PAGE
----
The countdown has begun. In exactly five months from now the curtain will go up on what is easily the most ambitious project India has undertaken in recent years – the IX Asiad. On November 19, which also conveniently happens to be Mrs Gandhi’s 65th birthday, 5,000 athletes from 32,The countdown has begun. In exactly five months from now the curtain will go up on what is easily the most ambitious project India has undertaken in recent years – the IX Asiad. On November 19, which also conveniently happens to be Mrs Gandhi’s 65th birthday, 5,000 athletes from 32 countries representing the cream of Asian sport will assemble in New Delhi to battle for a total of 580 medals over the next 15 days.For the athletes, it will be a culmination of four years of blood, sweat and tears. Their triumphs and tragedies will be part of sporting history, half-buried in the mass of dry statistics. But the statistics will fail to reveal the real triumph of Asiad ’82 – the incredible saga of how the New Delhi Games became a reality. The real heroes of the Games will not be the lithe, finely-honed athletes but the faceless men who made the Asiad dream come alive.Stripped of the controversies that have dogged the frenetic scramble to physically make the Asiad a possibility; the political snakes and ladders that has taken place; the strident outcry of the environmentalists and the inevitable allegations of rake-offs, the Asiad project is undeniably a triumph of India’s technical and professional ability.It has been an Olympian race against time: a mere 20 months to erect five brand new, complex and state-of-the-art stadia and renovate and expand 12 more existing ones, apart from the other accompanying arrangements that entail the hosting of an international sporting meet of the magnitude of the Asiad. “It is the largest and most complex management exercise the country has undertaken so far,” boasts S.S. Gill, the stern-visaged secretary-general of the Special Organising Committee (SOC) for the Asian Games and a senior IAS officer.advertisementIndian cycling hopes practising in the velodrome with the indoor stadium in the backgroundAwesome Task: Even viewed statistically, the totality of material that has gone into the making of Asiad ’82 indicates the awesomeness of the task. Just the stadia alone have accounted for over 8 crore bricks, 100.000 tonnes of cement, 90,000 tonnes of steel and over 300 kilometres of cables and wires. Put end to end, the number of bricks alone would girdle the globe. The amount of cement and steel would be enough to erect a new township or build a dozen bridges. And that is segregated from the other beaver-like building activity that has disrupted normal traffic flow in the capital for the last two years and is undoubtedly very much a part of the Asiad project. This includes no less than seven flyovers, widening of 30-odd roads and 10 new five-star hotel projects, in itself a mammoth undertaking which has in one stroke changed forever the face of Delhi.By last fortnight, the biggest question mark that loomed over the Asiad project – the question of it being ready in time for the Games – had almost been obliterated. A majority of the stadia have long since lost their skeletal shape and are rapidly nearing completion. Last fortnight, the first of the flyovers was commissioned and an official D-day for the last of the project has been slated for September 1. Apart from the hotels, of which only two or possibly three will beat the deadline. Asiad ’82 will be go by that date if the current momentum continues.That, of course, will be the triumph. The tragedy is that the frantic and unrelenting round the clock pace at which the project has been operating was totally unnecessary. The vote to give New Delhi the Games was decided in Montreal as far back as 1976. Yet actual work on the project started in earnest only in 1981.Woman worker at the indoor stadium: Racing against timeIn between was a succession of disasters, all of them man-made and politically motivated, that seriously threatened to jeopardise the Games even before the first brick had been laid. India’s hesitant bid to host the Games predictably ran into a strong political headwind. Initially, it was brushed under the carpet amid the urgency of the 1977 general elections.Then came its biggest hurdle in the form of the Janata government which dithered over the issue of whether to hold the Games or back out. Typically, no decision was taken except the formation of an inevitable steering commitee under Vijay Kumar Malhotra. By the time the Janata government had dug its own grave in 1979. Asiad ’82 consisted of a handful of dusty and dogeared files. But bigger threats loomed ahead. Charan Singh, heading a shaky caretaker government at the Centre, dismissed the Asiad as a “costly tamasha” and one the country could ill afford.advertisementControversy: Meanwhile, the Asiad was embroiled in an unprecedented controversy over whether it should be held in Delhi or in neighbouring Haryana, where Chief Minister Bhajan Lal was making a desperate bid for its staging for reasons that again had very little to do with sport. Fortuitously for Asiad, while the Cabinet was debating Charan Singh’s directive to renege on hosting the Games, his government collapsed. The suspense, however, was only over in mid-January 1980, when Mrs Gandhi gave the Games the go-ahead at the first Cabinet meeting held by the new Congress (I) Government.Political delays, however, continued to dog the Games with the unsavoury dismissal of Malhotra as chairman of the Organising Committee and his replacement by V.C. Shukla, the then civil supplies minister. But once Shukla fell out of favour and was dropped from the Cabinet, his ouster from the Asian Games was only a matter of time. By the time the axe actually fell and Buta Singh, the vice-chairman of the committee and, ironically, Shukla’s replacement in the Civil Supplies Ministry, was elevated to chairman, 1980 was well on its way.Chetal (left) and Dass: Unique projectBut with Mrs Gandhi’s official blessings and the fact that son Rajiv and his personal kitchen cabinet were later actively involved in the Games, the Asiad nightmare gradually faded and the uncertainty gave way to increasing optimism. In late December 1980, Gill was appointed secretary-general of the SOC and a hand-picked team was selected with the help of Raja Bhalindra Singh, president, Asian Games Federation and president, Indian Olympic Association (IOA). Though packed with politicians, the 28 committees set up under the SOC to handle various aspects of the Games contained enough talent in the form of technocrats, senior service officers and bureaucrats to ensure that once established, the pace could be maintained.Costly Blunders: The delays and the drastically shortened time-span had, however, taken their toll. The original estimate of Rs 61 crore as the price-lag for staging the Games was soon made a mockery of by escalation, deliberate delays by contractors, some costly blunders and unforeseen expenses as a result of sheer inexperience. In fact, it is the spiralling cost of holding the Games that has given its detractors the most ammunition and labelled it in many quarters as an unaffordable extravagance. Appu, the prancing elephant, the IX Asiad’s mascot, has also become a symbol of the white elephant that many people believe the Games will be as far as the country is concerned.In fact, the myriad related controversies that have accompanied the preparations for Asiad have largely paled before the main controversy regarding its actual cost. There are alarming variations between the figures that have been given out in Parliament, the figures given by the SOC and the costs computed by people actually working on the Asiad sites. Parliament, for instance, has been repeatedly informed that the cost of staging the Games will work out to a mere Rs 61 crore.advertisementThe main stadium on Lodhi Road: Producing its own heroesThat, however, is the original estimate and bears not the slightest relation to the final total, which, if one includes the related activities – seven flyovers, widening of 30-odd roads, construction of 10 hotels, electrification of the ring railway – works out to over Rs 470 crore which is considerably less than the Rs 700 crore that is being bandied about but also infinitely higher than the official figures being handed out.Officials of the SOC conveniently delink their expenses to that incurred on the flyovers and hotels with the excuse that “these are all part of the metro’s normal requirements”. But there is no question that it is only because of the Asiad that they are being built now. The controversial School Lane flyover, for instance, was mooted as far back as 1962 – 20 years ago. But even accepting the SOC’S argument, their figures are definitely being underplayed.Their claim is that they have spent Rs 49 crore as capital cost on construction of the stadia with a 15-20 per cent escalation cost. Yet, according to engineers on site, the cost of the village alone will work out to over Rs 35 crore while the Indoor Stadium, the largest in Asia and the third largest in the world, will cost close to Rs 40 crore.The SOC’s total figure, which includes administrative expenses such as equipment, transport and furnishings estimated at Rs 18 crore, works out to Rs 77 crore. Again, according to official estimates, the revised cost of the stadia alone totals slightly over Rs 100 crore and with the cost of the expensive equipment imported for the Games, the actual total is nearer to Rs 150 crore. Seven flyovers and road widening activities have cost around Rs 35 crore while the 10 hotel projects together come to around Rs 280 crore. A fairly conservative estimate of the cost of the Games then is close to Rs 465 crore.(Clockwise from top left) Jayaraman, Sarma, Chawla and Rishi: Working under pressureThe irony, however, lies in the fact that even that figure is hardly an over-indulgence for something as mammoth and prestigious as the Asiad. Just one modern fertiliser project would cost more, and the Asiad is certainly destined to boost India’s international stature considerably alter the Games. Says SOC Chairman Buta Singh: “The Asian Games will put us firmly on the world sporting map. Once we have staged the Asiad successfully, India will have a much larger say in international decisions concerning sports. Many people don’t realise that with this, the number of votes India has in international federations are almost doubled. Apart from that, India is a major Asian power in everything except sport. We wanted to catch up and this was the best time. The very fact that we are staging the Games increases our status considerably.”Advantages: IOA President Raja Bhalindra Singh, a keen sportsman and the guiding spirit behind the Games, takes a longer and broader view. “I see it as a tremendous incentive for the youth of the country. For the first time, they have equipment and facilities that are the best available. Above all, it will channelise their energies into something worthwhile.” To illustrate this, he quotes the example of Thailand which was racked with serious student violence in the early ’60s.But once Bangkok established itself as an international sports centre (it has staged three Asiads since then), Thailand’s students have had more productive channels for their energies. On another plane, Japan is a classic example of the advantages that accrue from becoming an international sports centre. Before the 1964 Tokyo Olympics, Japan was at the bottom of the sporting ladder. Since then, Japanese athletes have challenged the best in the world and have increased their medal tally, quite literally, by leaps and bounds.Indian grapplers at practiceBut even if the Games turn out to be an unqualified success, the question of whether they were necessary or not will continue to simmer. Arguably, the Rs 470 crore which the Games will cost, and that is a highly conservative estimate, is Rs 200 crore more than the total investment in village and small industries for the 1981-82 Plan allocations.If invested in small industries, it could have provided employment for over two million people. But that is largely an academic exercise, which always comes back to the crucial point – if India wants to play in the Big League and wants the facilities to do so, the cost factor is justified. If, however, the facilities are left to rot after the Games and the staging of Asiad ’82 is only an ego trip for a handful of people , the cost would be far too heavy a price to pay. But only the future will really tell. In that context, the New Delhi Asiad is clearly a major investment for the future.Till now, India’s decline in the sporting arena and the monotonous string of failures has been conveniently disguised under the all-embracing heading of “lack of proper equipment” whether it was astroturf for the hockey players, synthetic tracks for athletes, fibreglass poles for pole-vaulters, et al. With the Asiad having ushered in the modern sporting age in India, that catch-all no longer applies and if Indian sportsmen continue to lag, it will be for other reasons.Pride: Nobody can doubt that Asiad ’82 is a sports-lovers’ dream come true. The stadia and the equipment are undeniably world-class. The fact that they have been completed in record time is a matter of statistical record. What is clearly a matter of national pride is the fact that the stadia are state-of-the-art affairs designed and built by men who had no experience in the field at all.A diver framed in the upraised arms of anotherThe piece de resistance of the Games is the Indoor Stadium inside the Indraprastha sports complex which sprawls over 110 acres of land on the banks of the Yamuna. Viewed from the air, the Indoor Stadium looks like something out of Star Wars, a futuristic space station that overshadows everything else for miles around. Assigned to the Delhi Development Authority (DDA) which so far has confined itself to battalions of box-like houses, the Indoor Stadium is an architectural marvel. The stadium has a diameter of 150 metres and is a bowllike structure supported on eight pylons. The complexity of the design required the import of an international expert on stress analysis of space structures – Professor Z.S. Makowski. Makowski admitted that the Indoor Stadium was “one of the most interesting structures” he had been associated with. The stadium, which is centrally air-conditioned, will be the venue of the gymnastics, badminton and volleyball events during the Asiad and has a capacity of 25,000. It will also have a soundproofed, collapsible partition which can divide the stadium into two halves for simultaneous events.In the office of the chief project engineer for the stadium, V.P. Chetal, is a board giving the day’s work. Above that is a sign which says “Countdown 65”, an ever-constant reminder that there are 65 days left to get the complex ready for handing over to the Asiad. “It is the biggest project I have ever worked on,” says Chetal, “there are 49 separate agencies involved in one way or another; 7,000 labourers working in two shifts round the clock and over 50 engineers and architects.” The main architect, Sharat Dass, who designed Mrs Gandhi’s farmhouse, admits that he will probably wind up losing money on the project but the reputation will more than compensate for the loss. For DDA Vice-Chairman, V.S. Ailawadi, there is a similar benefit. “It has redeemed our reputation,” he says.Real Heroes: It is Ailawadi and a handful of others who are the real heroes of the Asiad and not the fat cats who are cornering all the glory. Chetal, the chief engineer of the Indoor Stadium, is a modest, self-effacing man who insists that the credit should be jointly shared. But obviously, it is his dynamism and 18-hour-a day-seven-day-a-week efforts and his rapport with the main architect, Sharat Dass, a short, earnest, bespectacled individual, which have made the stadium into a top-of-the-line product.Bhalindra Singh (left) and Buta SinghChetal’s office is an island of quiet efficiency within the helter-skelter of the pounding of pile-drivers and the hammering of nails. Maps; charts and progress reports are plastered all over the walls and walkie-talkie sets keep him in constant touch with his key men on the project site. “I think our main achievement is the constant minute by minute monitoring which has enabled us to stay on top of the work,” he says. Chetal also concedes that his bosses in the DDA have backed him all the way.DDA Vice-Chairman Ailawadi, for instance, gave Chetal the go-ahead to start the pile-driving work even before the project budget had been officially sanctioned, thus giving them at least two months of lead time. Says Dass: “It is a unique project and that is why I think everybody pitched in and worked like madmen. The sense of satisfaction in seeing something like this take shape before your eyes is something incredible.”Wonders: Ironically enough, the Asiad has been an inadvertent advertisement for the DDA with its engineers having surpassed themselves like never before. R.S. Jindal, the chief project engineer of the Village project, is another overly-modest individual but one who has achieved wonders. A short, plump, clean-shaven man with no airs about him, Jindal has, however, been responsible for a Village that is as good as anything thatBangkok or Tokyo can provide. Though it is likely that some of the 853 houses may not be ready in time, the ones that will are tastefully designed and well-constructed with the interior designing in traditional Indian motifs. DDA will, of course, get three times the amount they have spent when the houses are sold after the Games but for once the scramble for the houses will be justified. “I think we have proved that a combination of determination and hard work is all that is required,” says Jindal.A bird’s-eye view of the sprawling village complex for the 5,000 athletes expected for the AsiadThe main stadium has its own heroes in the form of the four-man team that, sans experience, drew up the design and plans in the record time of one month. Originally, the main stadium was meant to be sited in the National Stadium at the end of Delhi’s central vista that stretches from Rashtrapati Bhavan to India Gate. Only after work had started did it dawn on the organisers that the stadium with its lighting towers would ruin the central vista concept laid down by Lutyens. “By the time the new Lodhi Road site was located and approved, it was June 1980. By July, the conceptual drawings were handed over and on August 2, we submitted our estimates,” says N.C. Jayaraman, the balding, affable chief engineer of the project.Actual work started on October 26, 1980 which gave them less than two years in which to construct an international Olympic standard stadium. “It is entirely our own design and concept and the best part is none of us had ever seen an international stadium before,” says S. Gupta Sarma, the thin, earnest man in charge of the complex lighting system.Sarma, Jayaraman, S.K. Chawla, the superintending engineer and M.K. Rishi, the architect who designed the actual stadium, all feel that it has been a joint effort. “It has been a period of considerable tension and trauma,” they chorus, “the short time span has limited our work but it is still a matter of great pride and satisfaction.”The Asiad limelight will fall squarely on the Jawaharlal Nehru Stadium, a sprawling, saucer-like structure spread over a 100-acre plot in the heart of the city with a seating capacity of 75,000, which will stage the Games’ glamour events – the opening and closing ceremonies, athletics and football. Scheduled to be completed in the incredible time span of 20 months, this stadium is of Olympic standards with an eight-lane synthetic track girding a green football field. Towering above the stadium like giant insects are four steel towers, each 57.5 metres high, which will provide the lighting for the stadium to facilitate colour TV transmission and floodlit events.Each headframe perched at the end of the towers is the size of a tennis court and consists of 172 metal Halide lamps of 2 kw each and 84 Halogen lamps of 1 kw each. A giant scoreboard, 9 metres high, of the matrix type will flash out instant results in English and Hindi as well as black and white pictures. It will be connected to a computer-controlled micro-processor. The scoreboard will also be connected to a computer terminal which will enable it to display almost instant results of events taking place at other venues. It will be supplied and operated by Seiko.Other, no less ambitious projects include the Games Village which is virtually a township and will accommodate about 5,000 athletes and officials. The houses themselves are easily the best design that the DDA has evolved so far, with a theatre for the performing arts, a giant reception centre, a dining area capable of feeding 2,000 people at a time, a discotheque, and a 60-foot water tower with a restaurant and viewing gallery.Test: Though the Asiad infrastructure is almost complete except for the cosmetic applications, the real test will lie in the running of the Games, which will be handicapped by India’s relative inexperience. Organising, and monitoring an event as gigantic as the Asiad is an unenviable exercise that will entail the use of 2,600 technical officials, 2,000 general officials, 1,000 ushers, 2,000 men from the Indian army and the BSF for security and 600 people as liaison officers and receptionists. “We are not claiming that it will be an easy task but we have identified all the possible problem areas and I think we will be able to pull it off,” says Bhalindra Singh.The actual cost of running the 15-day Games has been optimistically estimated at around Rs 15 crore but the SOC, if it plays its cards right, should earn more than that from various sources. In fact, one prime example of the SOC’s inexperience is that they were convinced that the major source of revenue would be from the sale of tickets. It was only much later that it dawned on them that the Asiad is big business. The biggest money-spinner is the sale of television advertising rights and arena advertising inside the various stadia. A Dubai firm, Metco, has agreed to pay $6 million (Rs 5.4 crore) for arena advertising rights while a Los Angeles-based company, Vipin Sehgal and Associates, have guaranteed a like sum. Together, the revenue from that and sponsorship of various TV programmes by multinational companies will net the SOC over Rs 10 crore.Revenues: Foreign television rights have already been sold to the Asia Pacific Broadcasting Union and the Arab States Broadcasting Union for around Rs 21 lakh. In addition, the franchising of the logo and the emblem of the Games will bring in another Rs 50 lakh. The sale of tickets is expected to bring in another Rs 1.5 crore since five Indian banks will pay the SOC five lakh each to get their names printed on the back of the tickets.Mikasa of Japan, the famous ball manufacturers, will also pay Rs 7 lakh for the privilege of having their names printed on the rear of the tickets in addition to supplying $60,000 (Rs 5.4 lakh) for royalty fees as “official ball suppliers to the Games”. Mikasa will also supply 500 balls each for football, volleyball, handball, water polo and basketball.Similarly, a total of $110,000 (Rs 9.9 lakh) in cash and sporting goods will be supplied by top sports manufacturers like Asics, Dunlop, Yonex, Garuda and Canon. Gill estimates that the eventual revenue from the Games should wind up around the Rs 17 crore mark. Little wonder then, that India has already made a bid for staging the 1983 Afro-Asian Games and is also hopeful of staking a powerful claim for the 1992 Olympics as well. But that is really putting the cart before the horse.One major area where the SOC has been slack is in the pre-publicity of the Games. Very few people outside Delhi have an idea of what the Games are all about or what the achievements have been so far. Tarlochan Singh, the public relations head of the SOC, admits that they have been lax in publicising the Games, or exploiting the souvenirs and mascots for commercial purposes.Publicity: The SOC, however, has an answer to that accusation. Buta Singh and Gill say that the publicity has been deliberately low-keyed because of accommodation restrictions. “We can easily get 50,000 visitors for the Games but if there is no accommodation for them they will go back with a bad image of us,” says Gill, SOC estimates that the maximum accommodation available for the Games will be 6,500 rooms.So far, travel agencies and hotels report a negligible amount of bookings for the Asiad but it is certain to pick up in the months ahead, particularly from Japan which is expected to walk away with a major share of the medals. Current indications are that there will be at least 10,000 spectators from outside Delhi who will be here for the Games but many of those from inside the country will probably make their own arrangements with relatives and friends. The delay in producing the tickets means that they will go on sale only next month, barely four months before the start of the Games.As it is, the pre-Asiad preparations have produced some bitter lessons, apart from the laxity in the publicity campaign. Even inside the maze-like offices in Pragati Maidan that house the SOC headquarters, the organisation is derisively referred to as “Sikh Organising Committee”, a none too subtle dig at the number of turbaned heads that occupy the jerry-built offices.Many of the occupants have found their way there because of political connections rather than any specific merit. Gill, the operational head, has antagonised a number of SOC employees because of his autocratic behaviour and his bureaucratic approach to problems. Last fortnight, Lt-General Harbuksh Singh, a distinguished army officer, quit the SOC because of differences with Gill and at least three others have preceded him for the same reason.Indian sports history is littered with disaster stories all involving the excessive concentration of members of a particular community and it might be advisable to avoid such concentrations if only to keep events like the Asiad free from further controversies. It is also questionable whether a full-time politician like Buta Singh, despite his status as head of the Amateur Athletic Federation, should be put in charge of similar projects. Buta Singh may have contributed much to the success of Asiad but his political duties bar him from giving off his best.Slogan: The SOC has also been taken to task for the “junkets” its officials have been on. Originally, Air-India had agreed to provide 200 free tickets for Asiad officials but by last month, according to SOC figures, 225 tickets had already been utilised, all under the catch-all heading of learning from the experiences of previous major sporting events held elsewhere. The favourite destinations have been Los Angeles, Montreal, Bangkok, Hong Kong and Moscow. In fact, a popular slogan doing the rounds goes: “Join Asiad and see the world.”The question of whether India is capable of getting ready for the Games on time has disappeared but it has been replaced by one that is equally vital and looms as large – whether India can stage a successful Asiad. Politics rendered the Olympics in Munich and Moscow a disaster and though the Asiad should be free of political handicaps barring the tension between two participants, Iran and Iraq, anything could happen. Shankaran Nair, the man in charge of Asiad security, insists that all possible precautions have been taken and all visitors will be thoroughly screened, apart from the stadia being searched one hour before opening each day to avert possible bomb threat hoaxes.But security alone is not the only headache that Asiad ’82 will face. The Lok Dal and George Fernandes & Co have threatened to launch protests against the Games though most people are hoping that better sense will prevail. After all, Asiad ’82 is India’s big bid for international stardom. For 15 days, New Delhi will be making international headlines, for an event that, in terms of prestige, is the biggest stakes India has played for in a long time. November will be the moment of truth.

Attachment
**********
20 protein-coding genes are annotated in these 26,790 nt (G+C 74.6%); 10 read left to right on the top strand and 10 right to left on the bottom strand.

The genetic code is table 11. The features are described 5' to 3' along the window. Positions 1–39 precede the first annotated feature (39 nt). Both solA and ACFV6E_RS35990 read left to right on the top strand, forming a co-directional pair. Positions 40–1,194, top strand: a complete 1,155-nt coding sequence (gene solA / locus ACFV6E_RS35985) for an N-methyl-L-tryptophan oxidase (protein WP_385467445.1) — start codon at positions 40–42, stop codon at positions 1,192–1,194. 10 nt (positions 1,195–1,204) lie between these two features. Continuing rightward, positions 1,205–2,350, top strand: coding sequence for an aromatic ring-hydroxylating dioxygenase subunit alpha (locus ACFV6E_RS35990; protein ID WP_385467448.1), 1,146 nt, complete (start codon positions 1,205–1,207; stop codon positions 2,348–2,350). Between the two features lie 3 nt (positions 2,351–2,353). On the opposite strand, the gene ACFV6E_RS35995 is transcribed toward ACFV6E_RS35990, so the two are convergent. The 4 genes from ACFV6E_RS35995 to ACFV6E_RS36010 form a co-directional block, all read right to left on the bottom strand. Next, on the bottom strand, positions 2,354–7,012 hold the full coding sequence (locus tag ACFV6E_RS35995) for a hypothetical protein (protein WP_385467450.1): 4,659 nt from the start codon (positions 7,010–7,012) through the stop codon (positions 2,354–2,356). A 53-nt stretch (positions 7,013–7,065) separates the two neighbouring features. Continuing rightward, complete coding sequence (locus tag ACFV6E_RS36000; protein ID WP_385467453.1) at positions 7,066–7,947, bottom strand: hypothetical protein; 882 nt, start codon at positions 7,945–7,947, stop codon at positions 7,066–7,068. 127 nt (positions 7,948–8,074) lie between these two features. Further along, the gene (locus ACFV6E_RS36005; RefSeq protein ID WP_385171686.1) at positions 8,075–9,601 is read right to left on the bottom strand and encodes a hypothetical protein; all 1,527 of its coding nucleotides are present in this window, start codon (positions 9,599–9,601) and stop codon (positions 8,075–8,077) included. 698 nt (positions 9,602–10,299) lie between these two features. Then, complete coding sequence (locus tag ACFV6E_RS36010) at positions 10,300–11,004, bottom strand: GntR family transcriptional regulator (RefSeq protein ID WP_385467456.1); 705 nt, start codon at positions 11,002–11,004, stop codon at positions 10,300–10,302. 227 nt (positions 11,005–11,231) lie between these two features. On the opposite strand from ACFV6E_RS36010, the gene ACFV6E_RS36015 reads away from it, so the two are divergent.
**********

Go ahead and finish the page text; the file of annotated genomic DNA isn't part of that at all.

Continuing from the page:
MONTREAL – Gabrielle Bouchard, the first trans woman to lead Quebec’s main women’s advocacy federation, says her detractors are guilty of trickle-down feminism.As long as white, privileged and wealthy feminists achieve equality, then less fortunate women will eventually see some benefits too, the logic goes, Bouchard said.“They are saying we’ll tolerate trans women as long as they are not in a position of power,” she told The Canadian Press. “We’ll tolerate lesbians in the movement as long as they stand 10 feet away.”Not long after Bouchard’s recent election to the presidency of the Quebec federation of women, the backlash began.A columnist in a Montreal newspaper wrote in early December, “who is this man who became a woman as an adult?“How can she speak on behalf of all women, as someone who was raised in a masculine culture, ignoring the experiences that women have lived through since they were born?” wrote Denise Bombardier, a well-known media personality in Quebec.Bouchard, 49, said she was chosen by members of the federation to be president and ran unopposed.Yet she’s been criticized on social media and privately in emails by members of the public.“From the members of the federation and the board — the reception has been great,” she said. “I am truly enjoying the team dynamic we have.”Outside the federation, however, “Some women are really, really, not happy,” Bouchard said.The federation of Quebec women represents roughly 300 feminist organizations across the province as well as about 700 individual members.It’s an organization that leans heavily to the left, and its mission, as described on its website, includes an aim to “deconstruct and eliminate patriarchy and all the other systems of oppression or domination with which it is intertwined, such as capitalism, racism, imperialism, heterosexism, colonialism.”The federation’s website also singles out Israel and demands the country end its blockade of Gaza.Bouchard’s vision for the presidency is to better enshrine her organization’s mission: Equality for all women and equality among all women.Her definition of feminism is inclusive: “It’s about not leaving anyone behind,” she said.Over the past few years, governments across Canada have made significant movement toward recognizing trans rights.The federal government passed Bill C-16 last June, which amends the Canadian Human Rights Act to add gender identity and gender expression to the list of prohibited grounds of discrimination.Bouchard agreed society is more accepting today than just six years ago, when she began her activism, but barriers remain.Some women feel uncomfortable when a trans person seeks shelter at refuges for female victims of violence. Employees at those centres have been known to ask trans women if they’ve received gender-reassignment surgery, Bouchard said.Bouchard said part of her work as president will be to fight against so-called trickle-down feminism and for a more inclusive interpretation of womanhood.She rejects the idea she can’t president of a women’s rights organization.“(This opinion) presumes all women live the same experience — which is not true,” she said.“It also presumes the identity barriers I face, the risk of violence I face, the risk of unemployment and not finding housing are illegitimate and not based in sexism.“All the barriers I face are actually based in sexism. They also happen to be based in transphobia. I am living at the intersection of trans identity and being a woman, and it creates a marginalization that some women don’t face.”